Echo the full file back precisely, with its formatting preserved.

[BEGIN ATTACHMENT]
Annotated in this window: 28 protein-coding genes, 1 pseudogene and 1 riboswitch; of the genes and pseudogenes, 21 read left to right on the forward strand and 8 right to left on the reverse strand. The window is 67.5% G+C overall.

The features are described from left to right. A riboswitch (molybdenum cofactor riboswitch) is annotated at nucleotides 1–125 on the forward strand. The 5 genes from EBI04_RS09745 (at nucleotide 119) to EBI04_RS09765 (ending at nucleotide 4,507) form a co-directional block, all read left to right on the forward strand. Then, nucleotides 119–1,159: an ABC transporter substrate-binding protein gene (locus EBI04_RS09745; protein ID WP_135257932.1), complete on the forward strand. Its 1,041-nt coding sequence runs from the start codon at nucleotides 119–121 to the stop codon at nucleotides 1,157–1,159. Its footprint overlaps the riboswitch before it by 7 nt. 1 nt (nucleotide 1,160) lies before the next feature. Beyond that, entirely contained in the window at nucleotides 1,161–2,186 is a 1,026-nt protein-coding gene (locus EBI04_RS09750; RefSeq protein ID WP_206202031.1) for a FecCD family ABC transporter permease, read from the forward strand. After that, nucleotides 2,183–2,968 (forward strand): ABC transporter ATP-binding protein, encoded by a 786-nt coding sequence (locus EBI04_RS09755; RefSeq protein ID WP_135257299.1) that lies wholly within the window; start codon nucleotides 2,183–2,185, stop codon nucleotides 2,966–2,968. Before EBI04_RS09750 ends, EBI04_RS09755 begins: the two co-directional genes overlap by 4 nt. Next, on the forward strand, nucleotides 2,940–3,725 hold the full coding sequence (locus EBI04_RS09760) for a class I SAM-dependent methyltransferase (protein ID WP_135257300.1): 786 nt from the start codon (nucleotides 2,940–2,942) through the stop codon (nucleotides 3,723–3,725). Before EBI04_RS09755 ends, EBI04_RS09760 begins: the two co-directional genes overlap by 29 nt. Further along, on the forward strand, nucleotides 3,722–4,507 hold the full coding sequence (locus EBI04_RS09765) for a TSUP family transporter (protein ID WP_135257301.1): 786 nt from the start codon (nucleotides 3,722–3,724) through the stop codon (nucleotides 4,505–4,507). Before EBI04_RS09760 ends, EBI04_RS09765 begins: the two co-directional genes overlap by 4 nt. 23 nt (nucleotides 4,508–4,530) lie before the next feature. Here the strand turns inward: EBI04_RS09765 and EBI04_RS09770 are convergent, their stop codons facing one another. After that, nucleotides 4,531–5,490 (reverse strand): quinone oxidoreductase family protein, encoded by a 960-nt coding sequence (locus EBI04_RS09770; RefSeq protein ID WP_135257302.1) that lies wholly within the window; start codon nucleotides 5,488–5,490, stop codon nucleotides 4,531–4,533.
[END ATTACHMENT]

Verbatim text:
Annotated in this window: 28 protein-coding genes, 1 pseudogene and 1 riboswitch; of the genes and pseudogenes, 21 read left to right on the forward strand and 8 right to left on the reverse strand. The window is 67.5% G+C overall.

The features are described from left to right. A riboswitch (molybdenum cofactor riboswitch) is annotated at nucleotides 1–125 on the forward strand. The 5 genes from EBI04_RS09745 (at nucleotide 119) to EBI04_RS09765 (ending at nucleotide 4,507) form a co-directional block, all read left to right on the forward strand. Then, nucleotides 119–1,159: an ABC transporter substrate-binding protein gene (locus EBI04_RS09745; protein ID WP_135257932.1), complete on the forward strand. Its 1,041-nt coding sequence runs from the start codon at nucleotides 119–121 to the stop codon at nucleotides 1,157–1,159. Its footprint overlaps the riboswitch before it by 7 nt. 1 nt (nucleotide 1,160) lies before the next feature. Beyond that, entirely contained in the window at nucleotides 1,161–2,186 is a 1,026-nt protein-coding gene (locus EBI04_RS09750; RefSeq protein ID WP_206202031.1) for a FecCD family ABC transporter permease, read from the forward strand. After that, nucleotides 2,183–2,968 (forward strand): ABC transporter ATP-binding protein, encoded by a 786-nt coding sequence (locus EBI04_RS09755; RefSeq protein ID WP_135257299.1) that lies wholly within the window; start codon nucleotides 2,183–2,185, stop codon nucleotides 2,966–2,968. Before EBI04_RS09750 ends, EBI04_RS09755 begins: the two co-directional genes overlap by 4 nt. Next, on the forward strand, nucleotides 2,940–3,725 hold the full coding sequence (locus EBI04_RS09760) for a class I SAM-dependent methyltransferase (protein ID WP_135257300.1): 786 nt from the start codon (nucleotides 2,940–2,942) through the stop codon (nucleotides 3,723–3,725). Before EBI04_RS09755 ends, EBI04_RS09760 begins: the two co-directional genes overlap by 29 nt. Further along, on the forward strand, nucleotides 3,722–4,507 hold the full coding sequence (locus EBI04_RS09765) for a TSUP family transporter (protein ID WP_135257301.1): 786 nt from the start codon (nucleotides 3,722–3,724) through the stop codon (nucleotides 4,505–4,507). Before EBI04_RS09760 ends, EBI04_RS09765 begins: the two co-directional genes overlap by 4 nt. 23 nt (nucleotides 4,508–4,530) lie before the next feature. Here the strand turns inward: EBI04_RS09765 and EBI04_RS09770 are convergent, their stop codons facing one another. After that, nucleotides 4,531–5,490 (reverse strand): quinone oxidoreductase family protein, encoded by a 960-nt coding sequence (locus EBI04_RS09770; RefSeq protein ID WP_135257302.1) that lies wholly within the window; start codon nucleotides 5,488–5,490, stop codon nucleotides 4,531–4,533.